I was reading about crop factors that for example a Polaroid land camera on f/3.2 lens is something around f/1.4 equivalent in 35mm film including the crop factor. ( Until now I was under impression that crop factor only affect the focal point ).

So does that mean when I am measuring with a light meter, should I convert the f number too depending on the crop factor and use that new value for the light meter readings?


2 Answers 2


No, the light meter reading (for example, ISO 100, f/11, 1/200 second) already applies to any camera, any sensor size, any crop factor. That''s the beauty of the "f/stop" numbering system.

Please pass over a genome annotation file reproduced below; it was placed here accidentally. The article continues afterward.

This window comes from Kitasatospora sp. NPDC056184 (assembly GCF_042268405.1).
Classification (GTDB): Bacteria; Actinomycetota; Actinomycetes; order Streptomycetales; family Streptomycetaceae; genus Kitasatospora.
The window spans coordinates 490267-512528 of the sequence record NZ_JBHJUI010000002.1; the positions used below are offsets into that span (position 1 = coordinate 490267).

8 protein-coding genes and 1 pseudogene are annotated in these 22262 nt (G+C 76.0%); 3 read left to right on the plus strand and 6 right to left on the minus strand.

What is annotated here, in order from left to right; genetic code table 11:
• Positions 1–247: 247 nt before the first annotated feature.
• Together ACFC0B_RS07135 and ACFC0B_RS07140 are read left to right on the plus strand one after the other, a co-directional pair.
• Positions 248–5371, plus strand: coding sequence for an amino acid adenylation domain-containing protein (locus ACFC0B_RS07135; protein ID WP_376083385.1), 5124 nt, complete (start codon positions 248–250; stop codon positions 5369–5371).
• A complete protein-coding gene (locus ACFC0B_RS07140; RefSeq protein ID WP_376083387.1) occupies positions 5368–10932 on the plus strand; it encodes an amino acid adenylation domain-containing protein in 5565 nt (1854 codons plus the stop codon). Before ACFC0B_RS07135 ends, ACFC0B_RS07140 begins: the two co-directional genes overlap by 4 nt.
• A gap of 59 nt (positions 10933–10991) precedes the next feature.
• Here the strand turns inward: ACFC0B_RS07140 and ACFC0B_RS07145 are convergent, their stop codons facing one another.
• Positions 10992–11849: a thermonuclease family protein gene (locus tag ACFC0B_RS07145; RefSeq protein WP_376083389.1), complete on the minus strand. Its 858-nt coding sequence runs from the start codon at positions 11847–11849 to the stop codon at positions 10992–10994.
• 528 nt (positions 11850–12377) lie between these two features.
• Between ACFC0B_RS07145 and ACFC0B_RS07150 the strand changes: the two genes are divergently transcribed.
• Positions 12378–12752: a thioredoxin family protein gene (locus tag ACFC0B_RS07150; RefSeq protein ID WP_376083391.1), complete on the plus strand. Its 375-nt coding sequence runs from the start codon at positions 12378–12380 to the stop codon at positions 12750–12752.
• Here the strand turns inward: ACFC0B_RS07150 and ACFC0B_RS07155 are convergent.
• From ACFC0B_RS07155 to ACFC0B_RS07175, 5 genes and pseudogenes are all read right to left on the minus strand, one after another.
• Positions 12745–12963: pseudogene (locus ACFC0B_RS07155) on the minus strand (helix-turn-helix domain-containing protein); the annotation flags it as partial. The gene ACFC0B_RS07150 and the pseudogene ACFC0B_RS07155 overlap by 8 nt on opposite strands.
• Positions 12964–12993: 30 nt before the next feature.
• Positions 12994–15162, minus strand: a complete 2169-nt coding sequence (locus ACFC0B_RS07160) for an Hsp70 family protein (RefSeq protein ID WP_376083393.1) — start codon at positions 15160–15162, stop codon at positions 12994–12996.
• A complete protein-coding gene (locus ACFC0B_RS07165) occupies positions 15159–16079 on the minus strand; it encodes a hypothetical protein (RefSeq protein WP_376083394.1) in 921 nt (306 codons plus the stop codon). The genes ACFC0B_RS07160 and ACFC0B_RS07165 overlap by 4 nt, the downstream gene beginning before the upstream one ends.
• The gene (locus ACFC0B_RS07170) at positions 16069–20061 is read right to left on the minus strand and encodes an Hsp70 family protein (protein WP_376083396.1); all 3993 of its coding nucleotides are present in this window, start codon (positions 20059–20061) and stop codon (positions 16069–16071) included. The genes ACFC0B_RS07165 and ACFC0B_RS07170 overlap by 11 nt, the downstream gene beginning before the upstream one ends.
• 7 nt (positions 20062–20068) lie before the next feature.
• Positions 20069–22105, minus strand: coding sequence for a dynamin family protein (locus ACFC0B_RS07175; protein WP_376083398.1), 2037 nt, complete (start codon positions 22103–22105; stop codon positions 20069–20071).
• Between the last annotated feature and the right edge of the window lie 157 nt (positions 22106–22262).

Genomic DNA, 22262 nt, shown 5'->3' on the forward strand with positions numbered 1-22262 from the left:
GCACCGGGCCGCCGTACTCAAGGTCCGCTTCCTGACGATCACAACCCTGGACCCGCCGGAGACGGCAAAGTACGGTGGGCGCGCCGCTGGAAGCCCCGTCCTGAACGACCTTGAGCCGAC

Crop factor might apply to focal length and sensor size situations, but Not to exposure.


No correction is needed. The image formed by the lens is still that of a lens of the nominal focal length. You can use a lens designed for a full frame body on a cropped-frame body, but the image formed by the lens won't change because you put a body with a smaller sensor behind it.
What changes is the part of the image that is used: a sensor smaller than 24×36 mm only uses the center of the image, and thus has a field of view that is smaller than for a full-frame (24×36 mm) sensor. The crop factor expresses this, and only this.

Your Answer

By clicking “Post Your Answer”, you agree to our terms of service, privacy policy and cookie policy

Not the answer you're looking for? Browse other questions tagged or ask your own question.